In this patent infringement action, the Plaintiff moved to exclude the defendant’s expert, Mr. Carmichael, arguing that his testimony should be stricken because Mr. Carmichael “improperly opines on what he believes a PTO examiner would have done in a specific situation had he or she had additional information Carmichael had been provided.” In making its motion, the Plaintiff asserted that Mr. Carmichael’s report and testimony constitute “retroactive mind-reading of the thoughts of patent examiners.” Barry v. Medtronic, Inc., No. 1:14-cv-104, 2016 U.S. Dist. LEXIS 104118, *6-7 (E.D. Tex. July 19, 2016).

As an example, the Plaintiff pointed out that Mr. Carmichael intended to testify that the patent-in-suit would not have “issued as it did if the PTO had been aware of those prior installations and systems” and “if Mr. Squier had disclosed [information he allegedly withheld] the PTO would not have revived the patent and would have viewed the certification as unmistakably false.”

In response, Defendants contended that the Plaintiff mischaracterized Mr. Carmichael’s opinions, asserting that Mr. Carmichael’s report and testimony would assist the trier of fact in determining whether “from the perspective of a reasonable PTO examiner — the omitted information rises to the level of but-for materiality” and that Mr. “Carmichael’s opinion is not speculative but based upon his deep understanding of, and long experience with, PTO practice and procedure.”

In analyzing the issues, the district court noted that while courts have consistently recognized that experts may opine on the materiality of a patent applicant’s misrepresentations, omissions, and intent before the PTO, that does not entitle them to speculate about the outcome “if the examiner had different information.” The district court repeated that doing so is nothing more than “irrelevant speculation.” See Applied Materials, Inc. v. Advanced Semiconductor Materials Am., Inc., No. C 92-20643 RMW, 1995 U.S. Dist. LEXIS 22335, at *8 (N.D. Cal. Apr. 25, 1995).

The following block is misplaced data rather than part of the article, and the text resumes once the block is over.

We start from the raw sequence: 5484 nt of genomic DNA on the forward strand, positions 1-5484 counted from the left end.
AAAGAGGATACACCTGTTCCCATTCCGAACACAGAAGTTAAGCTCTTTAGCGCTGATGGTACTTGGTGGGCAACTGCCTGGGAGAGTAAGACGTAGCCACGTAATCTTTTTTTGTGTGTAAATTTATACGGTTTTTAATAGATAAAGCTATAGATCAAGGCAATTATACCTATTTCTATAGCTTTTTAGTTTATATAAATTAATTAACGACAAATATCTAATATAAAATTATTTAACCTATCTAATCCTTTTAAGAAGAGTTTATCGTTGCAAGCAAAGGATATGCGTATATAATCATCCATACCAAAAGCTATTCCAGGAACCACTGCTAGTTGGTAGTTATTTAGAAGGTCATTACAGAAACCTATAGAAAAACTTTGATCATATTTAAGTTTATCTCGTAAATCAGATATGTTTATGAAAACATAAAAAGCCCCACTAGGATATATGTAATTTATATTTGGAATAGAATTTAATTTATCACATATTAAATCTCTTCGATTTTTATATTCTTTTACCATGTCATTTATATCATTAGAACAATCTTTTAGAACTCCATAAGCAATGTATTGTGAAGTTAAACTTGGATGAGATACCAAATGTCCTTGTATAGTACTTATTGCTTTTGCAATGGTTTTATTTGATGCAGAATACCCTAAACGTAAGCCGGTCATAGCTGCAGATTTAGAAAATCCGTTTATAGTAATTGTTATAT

The district court explained that “[i]n a similar circumstance, a district court in the Northern District excluded the testimony of a patent attorney-expert who was also ‘a former supervising patent examiner and former member of the Patent Office Board of Patent Appeals and Interferences” from providing his expert opinion “as to what the prior art teaches,’ ‘the `materiality’ of prior art,’ or what ‘the [PTO] examiner would have done if [the expert] had been the examiner, or if the examiner had different information.’ 1995 WL 261407, at *2 (N.D. Cal. Apr. 25, 1995). In doing so, the court noted that the defendant’s expert was not a technical expert, and lacked skill in the pertinent art. See id. at *2-3. The court found that testimony as to what the examiner ‘would have done’ under different circumstances was ‘irrelevant speculation’ that would impermissibly advise the jury on applicable principles of law. See id. at *3.”

The district court then determined that “[i]n essence, Carmichael is placing the proverbial cart before the horse by describing for the fact-finder how they should find in this circumstance rather than allowing them to make the determination based on the facts. In this case, despite Carmichael’s prior experience, his testimony oversteps his bounds of authority. Though Carmichael could theoretically opine on PTO policy and procedure, Defendants do not seek to present testimony on that issue. See, e.g., Sundance, 550 F.3d at 1361 n.2 & n.5 (allowing the defendant’s patent attorney-expert ‘testify as to patent office procedure generally’) (citing Bausch & Lomb, Inc. v. Alcon Laboratories, Inc., 79 F. Supp. 2d 252, 254-55 (W.D.N.Y. 2000)). Similarly, Carmichael’s testimony as to ‘reasonable practice’ by patent examiners would not help the jury to assess a fact in issue: instead, it would require him to give impermissible legal opinions. See Argus Chem. Corp. v. Fibre Glass-Evercoat Co., 759 F.2d 10, 13 (Fed. Cir. 1985) (The question of the appropriate standard for determining inequitable conduct in procuring a patent is one of law.)”

Accordingly, the district court granted the Plaintiff’s motion and excluded Mr. Carmichael’s report and testimony regarding the hypothetical behavior of the PTO.

Whitewater West Indus. v. Pacific Surf Designs, Inc., Case No. 3:17-cv-01118-BEN-BLM (S.D. Cal. Sept. 4, 2019)